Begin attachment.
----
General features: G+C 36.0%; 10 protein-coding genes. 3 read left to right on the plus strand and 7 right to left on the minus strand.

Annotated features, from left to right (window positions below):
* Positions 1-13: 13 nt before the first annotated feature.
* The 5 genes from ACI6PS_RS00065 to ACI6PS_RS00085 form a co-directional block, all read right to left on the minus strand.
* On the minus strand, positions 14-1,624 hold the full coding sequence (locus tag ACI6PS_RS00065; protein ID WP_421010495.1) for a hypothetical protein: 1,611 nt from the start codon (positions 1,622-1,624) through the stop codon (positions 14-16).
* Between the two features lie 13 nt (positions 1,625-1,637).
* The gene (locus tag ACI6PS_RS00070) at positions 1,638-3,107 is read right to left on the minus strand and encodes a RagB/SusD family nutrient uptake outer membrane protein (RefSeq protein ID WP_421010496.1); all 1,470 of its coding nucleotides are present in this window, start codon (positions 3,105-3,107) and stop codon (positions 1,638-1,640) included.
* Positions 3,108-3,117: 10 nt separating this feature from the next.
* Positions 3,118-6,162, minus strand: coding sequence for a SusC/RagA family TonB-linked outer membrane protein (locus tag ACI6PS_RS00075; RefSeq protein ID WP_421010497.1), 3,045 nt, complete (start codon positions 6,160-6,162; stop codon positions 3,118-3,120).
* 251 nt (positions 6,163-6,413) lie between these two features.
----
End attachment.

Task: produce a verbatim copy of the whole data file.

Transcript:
General features: G+C 36.0%; 10 protein-coding genes. 3 read left to right on the plus strand and 7 right to left on the minus strand.

Annotated features, from left to right (window positions below):
* Positions 1-13: 13 nt before the first annotated feature.
* The 5 genes from ACI6PS_RS00065 to ACI6PS_RS00085 form a co-directional block, all read right to left on the minus strand.
* On the minus strand, positions 14-1,624 hold the full coding sequence (locus tag ACI6PS_RS00065; protein ID WP_421010495.1) for a hypothetical protein: 1,611 nt from the start codon (positions 1,622-1,624) through the stop codon (positions 14-16).
* Between the two features lie 13 nt (positions 1,625-1,637).
* The gene (locus tag ACI6PS_RS00070) at positions 1,638-3,107 is read right to left on the minus strand and encodes a RagB/SusD family nutrient uptake outer membrane protein (RefSeq protein ID WP_421010496.1); all 1,470 of its coding nucleotides are present in this window, start codon (positions 3,105-3,107) and stop codon (positions 1,638-1,640) included.
* Positions 3,108-3,117: 10 nt separating this feature from the next.
* Positions 3,118-6,162, minus strand: coding sequence for a SusC/RagA family TonB-linked outer membrane protein (locus tag ACI6PS_RS00075; RefSeq protein ID WP_421010497.1), 3,045 nt, complete (start codon positions 6,160-6,162; stop codon positions 3,118-3,120).
* 251 nt (positions 6,163-6,413) lie between these two features.